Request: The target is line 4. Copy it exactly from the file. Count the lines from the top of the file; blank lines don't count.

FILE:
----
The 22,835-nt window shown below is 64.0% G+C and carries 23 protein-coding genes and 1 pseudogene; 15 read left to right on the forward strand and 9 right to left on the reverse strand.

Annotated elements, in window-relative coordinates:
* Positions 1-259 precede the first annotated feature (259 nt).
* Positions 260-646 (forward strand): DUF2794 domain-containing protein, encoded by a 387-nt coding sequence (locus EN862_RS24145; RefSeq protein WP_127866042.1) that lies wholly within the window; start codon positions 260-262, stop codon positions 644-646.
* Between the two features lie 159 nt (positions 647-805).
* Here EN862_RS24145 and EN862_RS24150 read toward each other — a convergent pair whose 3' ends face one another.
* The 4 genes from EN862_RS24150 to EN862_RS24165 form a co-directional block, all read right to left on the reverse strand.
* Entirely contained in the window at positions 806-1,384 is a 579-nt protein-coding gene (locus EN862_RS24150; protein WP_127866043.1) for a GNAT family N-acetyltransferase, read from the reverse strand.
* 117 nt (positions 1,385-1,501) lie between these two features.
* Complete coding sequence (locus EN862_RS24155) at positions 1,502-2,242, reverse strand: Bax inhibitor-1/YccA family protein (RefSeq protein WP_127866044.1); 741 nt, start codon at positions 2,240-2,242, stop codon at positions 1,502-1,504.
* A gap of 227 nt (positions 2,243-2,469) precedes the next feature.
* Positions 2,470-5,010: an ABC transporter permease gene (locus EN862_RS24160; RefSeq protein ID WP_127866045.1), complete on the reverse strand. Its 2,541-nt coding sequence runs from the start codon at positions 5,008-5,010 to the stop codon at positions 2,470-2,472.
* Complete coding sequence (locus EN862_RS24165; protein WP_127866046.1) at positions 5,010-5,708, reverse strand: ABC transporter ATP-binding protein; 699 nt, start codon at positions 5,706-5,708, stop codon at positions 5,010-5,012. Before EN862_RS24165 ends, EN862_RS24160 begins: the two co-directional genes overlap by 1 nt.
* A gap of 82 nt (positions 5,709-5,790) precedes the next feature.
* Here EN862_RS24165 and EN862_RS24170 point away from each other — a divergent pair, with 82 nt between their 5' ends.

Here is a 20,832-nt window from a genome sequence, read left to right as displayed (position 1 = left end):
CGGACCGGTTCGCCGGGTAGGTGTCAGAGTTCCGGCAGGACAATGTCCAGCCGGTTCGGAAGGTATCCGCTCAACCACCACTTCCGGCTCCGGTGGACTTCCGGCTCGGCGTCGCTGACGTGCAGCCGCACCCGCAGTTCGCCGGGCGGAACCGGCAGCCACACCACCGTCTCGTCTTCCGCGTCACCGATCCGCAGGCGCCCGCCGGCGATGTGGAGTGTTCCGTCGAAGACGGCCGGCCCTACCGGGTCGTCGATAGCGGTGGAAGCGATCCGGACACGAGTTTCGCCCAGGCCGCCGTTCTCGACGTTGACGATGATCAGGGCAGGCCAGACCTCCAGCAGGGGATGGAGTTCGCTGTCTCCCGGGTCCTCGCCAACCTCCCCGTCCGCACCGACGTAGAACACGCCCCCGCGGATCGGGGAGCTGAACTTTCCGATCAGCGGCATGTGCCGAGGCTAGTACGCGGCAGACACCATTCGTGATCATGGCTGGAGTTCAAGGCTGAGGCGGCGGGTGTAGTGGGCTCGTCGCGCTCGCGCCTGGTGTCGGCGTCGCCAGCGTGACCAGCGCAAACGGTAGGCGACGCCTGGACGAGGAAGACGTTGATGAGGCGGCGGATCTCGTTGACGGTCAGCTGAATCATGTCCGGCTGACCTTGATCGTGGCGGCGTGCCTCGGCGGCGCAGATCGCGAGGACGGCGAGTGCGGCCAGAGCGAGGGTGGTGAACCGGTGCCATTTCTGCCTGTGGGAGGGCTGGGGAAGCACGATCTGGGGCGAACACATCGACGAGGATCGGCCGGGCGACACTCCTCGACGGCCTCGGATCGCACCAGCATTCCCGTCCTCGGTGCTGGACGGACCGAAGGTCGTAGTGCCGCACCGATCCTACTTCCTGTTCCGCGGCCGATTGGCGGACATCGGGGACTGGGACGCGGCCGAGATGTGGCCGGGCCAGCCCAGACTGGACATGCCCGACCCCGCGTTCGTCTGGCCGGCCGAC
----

* Positions 260-646 (forward strand): DUF2794 domain-containing protein, encoded by a 387-nt coding sequence (locus EN862_RS24145; RefSeq protein WP_127866042.1) that lies wholly within the window; start codon positions 260-262, stop codon positions 644-646.